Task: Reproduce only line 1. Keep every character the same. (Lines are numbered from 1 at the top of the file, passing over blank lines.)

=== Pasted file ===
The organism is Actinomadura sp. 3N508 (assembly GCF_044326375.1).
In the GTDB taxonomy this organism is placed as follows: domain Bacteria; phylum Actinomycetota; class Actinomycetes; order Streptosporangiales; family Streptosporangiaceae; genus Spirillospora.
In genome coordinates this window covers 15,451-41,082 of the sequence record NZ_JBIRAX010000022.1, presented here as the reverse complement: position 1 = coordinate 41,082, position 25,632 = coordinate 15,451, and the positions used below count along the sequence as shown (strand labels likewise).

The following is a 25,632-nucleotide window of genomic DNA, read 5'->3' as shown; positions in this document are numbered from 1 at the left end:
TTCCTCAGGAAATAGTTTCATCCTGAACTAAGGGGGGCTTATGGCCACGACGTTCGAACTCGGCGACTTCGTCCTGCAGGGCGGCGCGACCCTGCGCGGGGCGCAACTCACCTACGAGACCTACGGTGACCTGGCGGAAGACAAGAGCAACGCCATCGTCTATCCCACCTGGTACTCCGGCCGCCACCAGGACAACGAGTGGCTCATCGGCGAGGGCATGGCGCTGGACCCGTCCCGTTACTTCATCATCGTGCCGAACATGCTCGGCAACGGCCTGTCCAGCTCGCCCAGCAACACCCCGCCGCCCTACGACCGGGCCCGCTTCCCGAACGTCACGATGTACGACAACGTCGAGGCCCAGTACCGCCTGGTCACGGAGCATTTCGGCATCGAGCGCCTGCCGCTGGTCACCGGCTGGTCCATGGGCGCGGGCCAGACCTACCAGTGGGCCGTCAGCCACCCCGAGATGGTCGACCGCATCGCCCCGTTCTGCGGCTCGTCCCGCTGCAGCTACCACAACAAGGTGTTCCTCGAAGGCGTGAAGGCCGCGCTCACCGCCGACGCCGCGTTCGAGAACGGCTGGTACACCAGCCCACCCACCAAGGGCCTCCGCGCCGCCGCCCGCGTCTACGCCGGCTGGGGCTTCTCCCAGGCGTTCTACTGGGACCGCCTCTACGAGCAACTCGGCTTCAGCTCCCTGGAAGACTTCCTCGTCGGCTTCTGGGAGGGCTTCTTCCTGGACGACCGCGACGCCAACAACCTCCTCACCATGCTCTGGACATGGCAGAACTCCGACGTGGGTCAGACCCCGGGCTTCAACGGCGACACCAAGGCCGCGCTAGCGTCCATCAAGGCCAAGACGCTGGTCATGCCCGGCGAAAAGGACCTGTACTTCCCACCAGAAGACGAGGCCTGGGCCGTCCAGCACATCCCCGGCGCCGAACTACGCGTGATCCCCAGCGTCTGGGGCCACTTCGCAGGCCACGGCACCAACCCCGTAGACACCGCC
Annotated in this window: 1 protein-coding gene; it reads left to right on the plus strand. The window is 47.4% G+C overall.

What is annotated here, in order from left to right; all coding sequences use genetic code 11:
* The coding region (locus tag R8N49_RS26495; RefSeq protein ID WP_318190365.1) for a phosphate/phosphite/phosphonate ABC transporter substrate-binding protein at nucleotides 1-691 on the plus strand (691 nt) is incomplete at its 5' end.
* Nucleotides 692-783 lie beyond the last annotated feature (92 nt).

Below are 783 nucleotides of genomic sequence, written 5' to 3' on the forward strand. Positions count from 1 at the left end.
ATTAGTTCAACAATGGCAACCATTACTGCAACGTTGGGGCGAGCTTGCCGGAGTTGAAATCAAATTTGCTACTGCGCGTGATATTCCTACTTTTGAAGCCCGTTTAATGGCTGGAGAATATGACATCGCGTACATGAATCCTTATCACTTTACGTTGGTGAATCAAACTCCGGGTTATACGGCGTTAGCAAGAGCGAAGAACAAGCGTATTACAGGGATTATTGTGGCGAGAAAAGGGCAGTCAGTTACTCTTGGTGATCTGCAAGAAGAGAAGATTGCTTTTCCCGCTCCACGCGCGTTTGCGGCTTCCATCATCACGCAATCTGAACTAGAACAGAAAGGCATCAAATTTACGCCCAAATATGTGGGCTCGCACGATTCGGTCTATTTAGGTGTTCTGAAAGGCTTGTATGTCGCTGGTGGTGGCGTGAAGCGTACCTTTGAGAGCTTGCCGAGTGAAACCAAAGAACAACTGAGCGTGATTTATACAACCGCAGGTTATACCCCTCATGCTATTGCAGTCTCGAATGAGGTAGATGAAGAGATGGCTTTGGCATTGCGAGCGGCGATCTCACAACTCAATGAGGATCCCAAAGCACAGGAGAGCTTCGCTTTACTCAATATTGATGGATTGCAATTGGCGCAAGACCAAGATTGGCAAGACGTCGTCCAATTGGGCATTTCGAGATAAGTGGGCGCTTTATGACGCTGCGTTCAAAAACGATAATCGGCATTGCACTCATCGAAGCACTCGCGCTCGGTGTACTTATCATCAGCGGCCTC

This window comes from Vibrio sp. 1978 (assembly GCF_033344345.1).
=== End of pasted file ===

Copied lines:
The organism is Actinomadura sp. 3N508 (assembly GCF_044326375.1).